6. Owen Danyal Owen Danyal says:

    this was a page turner it really hard to put down i liked this book for several reasons my top reason is it was CREATIVE talking spiders, magic clocks, stolen eyes a whole mish mash of creative fun my faveriout part is a the begining when petra finds out the the prince has stolen her fathers eyes she want revenge


  7. Nafiza Nafiza says:

    I love, love books with strong, spunky heroines And The Cabinet of Wonders has one of the spunkiest heroines out there She s not infallible, in fact, she s entirely too fallible but there is a charm to her that draws you into her world and keeps you there right beside her as she has escapades that would make any respectable mama swoon Petra s father, as you will know from the summary, has been relieved of his..uh eyes by the boy prince of the country in which he lives So Petra decides to get I love, love books with strong, spunky heroines And The Cabinet of Wonders has one of the spunkiest heroines out there She s not infallible, in fact, she s entirely too fallible but there is a charm to her that draws you into her world and keeps you there right beside her as she has escapades that would make any respectable mama swoon Petra s father, as you will know from the summary, has been relieved of his..uh eyes by the boy prince of the country in which he lives So Petra decides to get them back It s a foolhardy and almost impossible plan but Petra s not one to let little things like impossibilities slow her down.The book is a glorious read The pace is fast at times and honeyed at others The fictional and real world intersperse brilliantly and you can almost believe that such a world once existed somewhere in time The characters, all of them, are so awesomely crafted, their detail, their characteristics, the subtleties within their personalities they are a pleasure to read There is no real romance right now and I am sort of glad because Petra is, to me, not at that age where she is distracted by the notion of boys beingthan playmates we start off with Petra being 12 But there s a promise of it from two different boys who are going to hopefully turn into interesting men once the books continue.The intrigue is well layered so that even at the end of the book, the promise of the future is delicious on your tongue and you can t help but imagine what other hijinks Petra will get into And oh, there are mechanical spiders, puppies and monkeys steampunk ish You can t lose with this book, guys Marie Rutkoski s debut novel joins the ranks of much loved spunky heroines shelves that contains other gems such as Julia Golding s Cat Royal series, Stephanie Burgis s Kat series and Bloody Jack series by L A Meyer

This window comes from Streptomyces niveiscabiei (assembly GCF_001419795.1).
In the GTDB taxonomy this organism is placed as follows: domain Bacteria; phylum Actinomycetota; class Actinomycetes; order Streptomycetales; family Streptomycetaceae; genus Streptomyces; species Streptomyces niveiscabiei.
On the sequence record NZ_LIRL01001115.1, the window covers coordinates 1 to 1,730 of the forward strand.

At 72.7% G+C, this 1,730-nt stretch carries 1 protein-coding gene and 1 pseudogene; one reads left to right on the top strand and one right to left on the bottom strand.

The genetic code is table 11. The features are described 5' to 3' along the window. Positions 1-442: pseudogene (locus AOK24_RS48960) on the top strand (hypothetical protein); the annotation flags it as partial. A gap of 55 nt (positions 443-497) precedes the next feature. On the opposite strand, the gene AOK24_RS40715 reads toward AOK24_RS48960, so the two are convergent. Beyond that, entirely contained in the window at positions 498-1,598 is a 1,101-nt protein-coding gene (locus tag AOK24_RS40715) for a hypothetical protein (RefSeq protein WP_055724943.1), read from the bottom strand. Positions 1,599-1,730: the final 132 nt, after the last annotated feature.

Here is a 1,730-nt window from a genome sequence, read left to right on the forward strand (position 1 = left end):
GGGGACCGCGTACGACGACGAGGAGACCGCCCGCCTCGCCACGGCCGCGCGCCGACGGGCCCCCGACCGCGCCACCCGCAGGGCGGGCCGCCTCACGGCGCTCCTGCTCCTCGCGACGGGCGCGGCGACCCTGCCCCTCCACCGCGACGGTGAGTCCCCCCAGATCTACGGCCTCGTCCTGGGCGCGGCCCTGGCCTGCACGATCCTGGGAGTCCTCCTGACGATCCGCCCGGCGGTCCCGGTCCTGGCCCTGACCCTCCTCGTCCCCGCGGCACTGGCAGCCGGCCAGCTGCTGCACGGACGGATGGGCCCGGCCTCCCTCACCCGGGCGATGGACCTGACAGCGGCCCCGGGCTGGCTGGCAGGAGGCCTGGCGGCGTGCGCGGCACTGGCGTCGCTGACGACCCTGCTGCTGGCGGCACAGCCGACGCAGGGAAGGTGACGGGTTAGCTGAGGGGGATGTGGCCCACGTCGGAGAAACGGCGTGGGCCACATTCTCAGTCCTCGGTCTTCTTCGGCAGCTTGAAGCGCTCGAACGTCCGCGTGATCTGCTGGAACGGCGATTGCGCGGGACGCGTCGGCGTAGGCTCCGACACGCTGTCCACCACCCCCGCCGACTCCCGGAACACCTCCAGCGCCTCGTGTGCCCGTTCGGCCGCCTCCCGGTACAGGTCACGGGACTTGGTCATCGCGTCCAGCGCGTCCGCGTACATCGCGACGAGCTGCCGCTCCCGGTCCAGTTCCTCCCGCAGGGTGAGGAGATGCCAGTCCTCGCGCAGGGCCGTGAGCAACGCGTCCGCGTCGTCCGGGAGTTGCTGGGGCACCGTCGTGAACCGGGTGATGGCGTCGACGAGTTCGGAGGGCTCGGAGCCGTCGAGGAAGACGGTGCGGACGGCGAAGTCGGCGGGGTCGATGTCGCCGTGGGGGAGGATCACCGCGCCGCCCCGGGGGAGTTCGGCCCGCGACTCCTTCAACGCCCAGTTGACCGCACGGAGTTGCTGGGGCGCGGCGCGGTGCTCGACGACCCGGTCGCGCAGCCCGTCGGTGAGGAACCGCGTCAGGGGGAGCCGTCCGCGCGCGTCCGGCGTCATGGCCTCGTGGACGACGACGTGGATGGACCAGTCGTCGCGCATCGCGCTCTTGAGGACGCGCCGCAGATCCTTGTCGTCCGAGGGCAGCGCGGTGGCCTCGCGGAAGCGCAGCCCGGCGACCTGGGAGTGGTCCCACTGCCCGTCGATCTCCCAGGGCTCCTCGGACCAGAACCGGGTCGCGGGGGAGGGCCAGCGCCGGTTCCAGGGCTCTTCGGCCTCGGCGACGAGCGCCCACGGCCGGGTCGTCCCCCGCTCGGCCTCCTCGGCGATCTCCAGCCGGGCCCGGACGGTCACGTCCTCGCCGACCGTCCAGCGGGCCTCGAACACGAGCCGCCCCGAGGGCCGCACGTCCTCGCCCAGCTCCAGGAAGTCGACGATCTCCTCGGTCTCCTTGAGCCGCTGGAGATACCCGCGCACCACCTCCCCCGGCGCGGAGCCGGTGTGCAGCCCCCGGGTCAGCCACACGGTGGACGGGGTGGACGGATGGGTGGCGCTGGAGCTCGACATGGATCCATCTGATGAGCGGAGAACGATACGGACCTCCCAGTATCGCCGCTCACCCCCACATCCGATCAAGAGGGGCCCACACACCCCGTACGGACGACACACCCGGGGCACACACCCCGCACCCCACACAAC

8. Alison Livingston Alison Livingston says:

    Four chapters That is all I give books these days If it hasn t captured my interest by chapter four I put the book down.The Cabinet of Wonders has a great story idea, but ultimately I could not get over the poor writing I know the book was written for children, and thussimplistic, but there are so many adjectives in the story as to render imagination bored and rote An example She went into a room with a square window Okay, I don t know about you, but I assume windows are generally g Four chapters That is all I give books these days If it hasn t captured my interest by chapter four I put the book down.The Cabinet of Wonders has a great story idea, but ultimately I could not get over the poor writing I know the book was written for children, and thussimplistic, but there are so many adjectives in the story as to render imagination bored and rote An example She went into a room with a square window Okay, I don t know about you, but I assume windows are generally going to be square, and if it isn t square, then let me know Also if you are going to mention a window at all, it should be because the window is going to play a role later That s a petty example, I know but the book is bursting with too much word fat Not only that, but almost every conversation was artificial The main character s father comes through the door with an old bloody bandage over his eyes, having had them gouged out by the prince and their pet mechanical spider asks him what the palace library is like Huh Then the father goes on to talking like he s not phased at all by being blinded and having to be pack carted home by two thungs It just didn t ring true It feels to me like this woman either speaks English as a second language or she somehow got her first or second draft of this thing published and not the 10th 20th draft it takes to finish a good novel.I am sad because the story was interesting and the author looks like a cutie pie, so I am sorry this one didn t work out After four chapters I was done